CAREERS AND EDUCATION: Bay Area professors sound off on changing majors
If had to re-start your academic career today, what would you study? In this era of budget cuts to education and general economic miasma, some Bay Area academics would be reconsidering their options, some would stay their course — and some have important advice for today's budding scholars.
MELINDA STONE, UNIVERSITY OF SAN FRANCISCO ASSOCIATE PROFESSOR
I would first take some time off from school, jump into the world, and try it out for a year or two. I would WWOOF (Willing Workers on Organic Farms) around the country and around the world. Once I had some out of school experience, I would be ready and willing to pursue a higher education — not just because my parents or society said it was the thing to do, but because I was excited and eager to learn more. I would study urban agriculture — funnily enough, my colleagues and I just created an urban agriculture program at USF. We need to be thinking and engaging critically and creatively to shape our urban spheres into sustainable systems. Programs like urban agriculture are doing just that.
JAMES MARTEL, SAN FRANCISCO STATE UNIVERSITY PROFESSOR
I'd ideally do exactly what I am doing now: studying political theory. I really love my job and feel very grateful that I get paid to do this. However, I don't think that I could have had the career I had if I was starting out today.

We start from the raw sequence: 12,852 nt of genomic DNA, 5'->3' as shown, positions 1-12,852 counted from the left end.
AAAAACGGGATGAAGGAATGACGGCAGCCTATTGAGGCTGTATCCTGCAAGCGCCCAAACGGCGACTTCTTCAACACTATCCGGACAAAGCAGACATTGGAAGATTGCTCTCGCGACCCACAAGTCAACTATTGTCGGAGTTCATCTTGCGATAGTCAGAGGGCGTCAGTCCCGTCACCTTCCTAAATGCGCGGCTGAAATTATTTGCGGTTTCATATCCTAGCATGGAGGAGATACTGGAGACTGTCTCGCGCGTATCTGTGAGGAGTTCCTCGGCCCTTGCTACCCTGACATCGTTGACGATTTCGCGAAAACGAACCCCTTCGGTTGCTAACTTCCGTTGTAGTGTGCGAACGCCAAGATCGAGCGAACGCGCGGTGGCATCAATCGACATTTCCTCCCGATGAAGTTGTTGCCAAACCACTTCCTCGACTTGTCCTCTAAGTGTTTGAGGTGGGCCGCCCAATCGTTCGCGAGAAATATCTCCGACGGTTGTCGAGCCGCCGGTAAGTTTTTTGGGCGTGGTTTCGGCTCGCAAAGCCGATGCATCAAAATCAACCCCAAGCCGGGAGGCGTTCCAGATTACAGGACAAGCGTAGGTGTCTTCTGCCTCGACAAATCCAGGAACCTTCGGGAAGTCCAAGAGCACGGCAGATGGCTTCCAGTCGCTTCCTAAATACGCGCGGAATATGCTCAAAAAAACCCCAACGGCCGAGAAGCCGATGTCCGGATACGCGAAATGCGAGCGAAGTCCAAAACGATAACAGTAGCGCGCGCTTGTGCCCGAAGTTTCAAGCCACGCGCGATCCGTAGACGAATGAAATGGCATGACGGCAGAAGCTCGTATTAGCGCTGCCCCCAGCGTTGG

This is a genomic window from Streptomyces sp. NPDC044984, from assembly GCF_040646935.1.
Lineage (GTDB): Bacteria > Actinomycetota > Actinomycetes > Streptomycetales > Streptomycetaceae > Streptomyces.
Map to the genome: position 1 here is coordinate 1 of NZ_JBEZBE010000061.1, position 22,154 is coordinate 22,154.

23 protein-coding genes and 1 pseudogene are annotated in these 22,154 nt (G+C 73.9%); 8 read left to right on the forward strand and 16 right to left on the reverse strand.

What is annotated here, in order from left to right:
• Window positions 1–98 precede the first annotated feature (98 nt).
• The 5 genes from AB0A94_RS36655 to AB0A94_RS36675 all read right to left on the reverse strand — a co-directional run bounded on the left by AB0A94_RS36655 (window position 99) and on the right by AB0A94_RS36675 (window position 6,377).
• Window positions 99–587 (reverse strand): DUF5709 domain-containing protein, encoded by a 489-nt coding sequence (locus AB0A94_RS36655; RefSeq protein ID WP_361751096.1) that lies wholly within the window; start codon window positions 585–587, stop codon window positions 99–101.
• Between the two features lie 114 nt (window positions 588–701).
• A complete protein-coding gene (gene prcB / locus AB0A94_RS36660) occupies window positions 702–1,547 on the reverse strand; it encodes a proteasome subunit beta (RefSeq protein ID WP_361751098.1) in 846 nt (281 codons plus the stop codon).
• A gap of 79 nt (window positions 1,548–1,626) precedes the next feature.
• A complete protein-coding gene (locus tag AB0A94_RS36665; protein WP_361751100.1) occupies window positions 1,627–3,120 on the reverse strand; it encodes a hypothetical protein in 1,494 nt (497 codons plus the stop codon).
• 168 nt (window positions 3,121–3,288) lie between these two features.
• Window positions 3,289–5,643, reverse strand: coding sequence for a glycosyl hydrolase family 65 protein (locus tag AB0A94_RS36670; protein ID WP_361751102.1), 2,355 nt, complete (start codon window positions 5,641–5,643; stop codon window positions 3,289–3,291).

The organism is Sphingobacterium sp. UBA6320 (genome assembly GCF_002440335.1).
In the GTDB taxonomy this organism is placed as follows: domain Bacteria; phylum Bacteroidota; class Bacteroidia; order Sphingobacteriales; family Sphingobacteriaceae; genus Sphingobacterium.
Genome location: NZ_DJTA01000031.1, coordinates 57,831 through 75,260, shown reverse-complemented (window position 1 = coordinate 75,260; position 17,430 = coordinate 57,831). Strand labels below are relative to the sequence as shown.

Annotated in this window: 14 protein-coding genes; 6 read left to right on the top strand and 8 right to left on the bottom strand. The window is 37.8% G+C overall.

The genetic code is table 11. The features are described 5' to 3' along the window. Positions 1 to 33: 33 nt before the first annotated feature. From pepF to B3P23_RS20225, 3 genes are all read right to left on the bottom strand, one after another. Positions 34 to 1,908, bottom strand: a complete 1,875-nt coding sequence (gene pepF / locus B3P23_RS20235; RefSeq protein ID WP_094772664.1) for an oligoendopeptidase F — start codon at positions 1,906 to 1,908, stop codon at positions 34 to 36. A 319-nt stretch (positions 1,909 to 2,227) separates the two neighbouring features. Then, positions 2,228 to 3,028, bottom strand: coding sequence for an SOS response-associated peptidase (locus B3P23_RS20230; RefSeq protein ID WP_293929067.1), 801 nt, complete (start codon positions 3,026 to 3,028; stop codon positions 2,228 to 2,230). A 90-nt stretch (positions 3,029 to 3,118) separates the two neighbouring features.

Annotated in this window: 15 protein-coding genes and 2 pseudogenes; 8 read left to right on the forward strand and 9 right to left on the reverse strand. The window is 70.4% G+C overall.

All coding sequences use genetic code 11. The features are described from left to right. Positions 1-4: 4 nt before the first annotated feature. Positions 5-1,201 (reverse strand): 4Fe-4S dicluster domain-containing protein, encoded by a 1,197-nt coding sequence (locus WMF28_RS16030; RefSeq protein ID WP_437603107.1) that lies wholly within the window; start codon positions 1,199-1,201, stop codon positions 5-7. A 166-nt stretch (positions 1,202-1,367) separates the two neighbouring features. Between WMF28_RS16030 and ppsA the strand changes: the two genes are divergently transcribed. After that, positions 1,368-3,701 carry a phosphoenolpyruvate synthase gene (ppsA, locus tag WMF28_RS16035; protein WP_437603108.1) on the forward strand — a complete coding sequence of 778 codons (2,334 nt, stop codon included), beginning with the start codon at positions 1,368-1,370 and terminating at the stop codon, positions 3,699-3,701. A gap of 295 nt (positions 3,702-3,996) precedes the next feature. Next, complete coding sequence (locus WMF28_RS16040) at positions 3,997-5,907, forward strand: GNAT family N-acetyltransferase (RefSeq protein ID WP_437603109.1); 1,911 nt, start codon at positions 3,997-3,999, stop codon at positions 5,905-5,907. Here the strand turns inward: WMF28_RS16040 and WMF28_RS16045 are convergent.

What I'd probably do is to bolster my study of political theory with more courses in continental philosophy and critical thinking, that way I could present myself to more kinds of jobs and broaden my reach. I also think it would help to focus on something concrete — an area study, a specific tradition, a specific thinker, because I think generalists don't do so well these days. In graduate school I would concentrate more on publishing and going to conferences than I did when I was getting my own Ph.D.
When I was in grad school, the belief was that we lived in a meritocracy and good work would get good jobs; even then (the mid-'90s), the profession was changing, but I didn't pay any attention and got lucky. Not that I had it that easy, I was a visiting professor at three universities before I got a tenure track job. Even so, I don't think a newly minted Ph.D. can have the same luxury anymore. Today you can't hide in your ivory tower. My younger peers are much less starry-eyed about academia than I was at their age. Maybe that is one small silver lining to the horrendous academic job market.
VINCENT BARLETTA, STANFORD UNIVERSITY ASSOCIATE PROFESSOR
IBERIAN AND LATIN AMERICAN CULTURES
At the end of Don Quijote, the eponymous main character emerges from his book-induced delirium, renounces chivalry, and dies. I'm not ready to die, so I'm reluctant to imagine a career course other than the wholly quixotic, book-filled one that I chose over two decades ago. The Quijote teaches us that all imagining has consequences. If I begin to imagine another less difficult life, what will become of me? Will this life begin to crack and splinter? While I'm not simple enough to believe that flirtations and daydreams can hasten death, why tempt fate?
If imagination is a lethal pin, history is a cushion. When I was a kid growing up in the East Bay, an aluminum bat under my bed and a stack of bootlegged Elvis Costello cassettes in a shoebox, I dreamed of being lots of things: a private eye in Honolulu, a blade runner, the president. I dreamed of a playing guitar like Marc Ribot. Of being rich. Does Barack Obama play guitar? If so, he's realized all of my adolescent dreams, and I hope they make him happy. As for my life, Don Quijote was born only for me, and I for him.
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